Jaggy's Corner! - Sunday December 9th


Welcome peeps to another Jaggy's Corner! This week I want to talk about a serious issue that will affect an innumerable amount of people on the internet, and that is Article 13 and/or copyright law being passed in the EU.

**Before anything, I'm not a licenced legal professional, nor am I purporting to be one. I have taken law but my knowledge is limited to where I live. Even then, I only have knowledge of certain areas of law (which includes copyright). In no way am I looking to persuade people on the subject matter but to give some perspective on a complicated issue. I trust that our readers will make up their own minds regarding Article 13.

With that said, let's continue.

What the heck is Article 13 anyways?

It is a proposed piece of legislation that is in the process of being finalized which states that large websites will be liable if users upload copyrighted material. In other words, YouTube, FB, Imgur, etc... will no longer get free passes to content creation under DMCA/Fair use laws in the United States. These sites would all be forced to stop content from being uploaded if users don't have a licence to use copyrighted content. That includes everything from movie clips to music used in videos to screenshots.

While most people might think that only EU is affected, think about this: some of your favorite YouTubers like Pewdiepie, JackSepticeye, Philip DeFranco, and others have hundreds of thousands of fans all over the world. Losing their European viewership because of a law that is being forced upon large companies (many that are based in the United States) means that content creator revenue will drop significantly. Imagine, a large portion of your income disappearing because of the EU's proposed amendments which demand that companies follow their restrictions. (Do you recall earlier in the year where all websites had to update their privacy policy? That wasn't a coincidence. That was EU law that forced companies to panic and our inboxes filled ad naseum.)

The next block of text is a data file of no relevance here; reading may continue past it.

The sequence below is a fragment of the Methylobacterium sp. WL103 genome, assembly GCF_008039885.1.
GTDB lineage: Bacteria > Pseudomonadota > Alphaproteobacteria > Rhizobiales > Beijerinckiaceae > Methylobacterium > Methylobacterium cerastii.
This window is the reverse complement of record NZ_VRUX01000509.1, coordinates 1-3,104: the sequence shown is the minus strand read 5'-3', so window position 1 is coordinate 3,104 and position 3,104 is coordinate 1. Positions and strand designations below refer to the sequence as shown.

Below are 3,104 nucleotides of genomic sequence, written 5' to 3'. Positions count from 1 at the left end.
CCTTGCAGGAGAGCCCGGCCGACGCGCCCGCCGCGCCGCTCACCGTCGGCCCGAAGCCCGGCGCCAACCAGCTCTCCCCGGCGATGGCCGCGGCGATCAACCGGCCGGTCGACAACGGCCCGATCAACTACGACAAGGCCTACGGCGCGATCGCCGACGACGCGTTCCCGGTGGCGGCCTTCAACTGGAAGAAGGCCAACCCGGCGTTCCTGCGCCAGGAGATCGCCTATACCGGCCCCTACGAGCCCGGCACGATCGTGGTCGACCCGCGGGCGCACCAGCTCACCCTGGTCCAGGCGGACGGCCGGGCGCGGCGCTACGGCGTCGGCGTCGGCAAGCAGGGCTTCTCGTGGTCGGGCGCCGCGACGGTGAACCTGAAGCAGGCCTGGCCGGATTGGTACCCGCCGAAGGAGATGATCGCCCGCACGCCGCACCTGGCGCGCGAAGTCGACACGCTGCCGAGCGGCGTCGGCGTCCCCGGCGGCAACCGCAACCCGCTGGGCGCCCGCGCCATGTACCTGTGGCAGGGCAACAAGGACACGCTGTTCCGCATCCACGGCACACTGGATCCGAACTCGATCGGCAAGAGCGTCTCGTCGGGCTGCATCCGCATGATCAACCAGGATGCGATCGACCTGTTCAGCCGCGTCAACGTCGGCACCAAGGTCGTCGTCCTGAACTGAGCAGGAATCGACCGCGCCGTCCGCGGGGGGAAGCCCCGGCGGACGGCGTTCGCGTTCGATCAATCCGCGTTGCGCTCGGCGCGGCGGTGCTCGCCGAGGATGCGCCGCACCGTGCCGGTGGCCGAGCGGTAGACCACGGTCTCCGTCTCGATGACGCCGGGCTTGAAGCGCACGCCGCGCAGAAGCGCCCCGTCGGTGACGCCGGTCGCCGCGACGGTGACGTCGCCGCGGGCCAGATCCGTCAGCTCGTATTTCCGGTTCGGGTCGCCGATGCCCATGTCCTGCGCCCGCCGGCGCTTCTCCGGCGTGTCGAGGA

Over time, platforms like YouTube tried to mitigate the damage by using a newer Content ID system. While the system is drastically flawed, they put it in place to protect their asses from other companies that would have grounds to take them to court. They placed the burden of proof on the content creator directly. If the creator felt they used copyrighted material and wanted to absolve themselves of an issue, they would counterclaim it, under the guidelines of fair use.

Unfortunately, EU law is far more strict than other parts of the world, and it aims to take down all forms of piracy forcibly. Either the world complies with the new laws or content will be blocked. While most people understand that copyright should be honored, the method in which it is being presented is too broad.

If you prefer an explanation in video format, Film Theory released an excellent video that goes into a lot of detail about it. Philip DeFranco also released a video about it back in September.

The Music Industry

Now, I get it. The music industry, like Taylor Swift and other celebrities, want to be paid for their work. This was a notion first raised by Metallica during the days of Napster. The music industry has since tried to find more fair ways to ensure that artists are paid for their work, rather than trying to shut down every platform that allows uploaded content.

Napster is gone. Grooveshark was closed suddenly. But that doesn't really stop the problem, it only slows things down. Basically, big name companies are missing the ball. Instead of taking down all forms of media that aren't licenced, they should find better alternatives to give money back to the artists.

Instead, the EU threatens to block YouTube and other community-driven content sites which have led to the discovery of artists like Justin Beiber, Sam Tsui, and Christina Grimmie (may she rest in peace). Article 11 and 13 have been reported to block content from being uploaded if there is copyrighted material.

Who does that really help in the end? At the end of the day, many people will be affected by this imposed law and creators are the ones that will likely take the fall.

How about another example of copyright and its complex nature?

Another Copyright Issue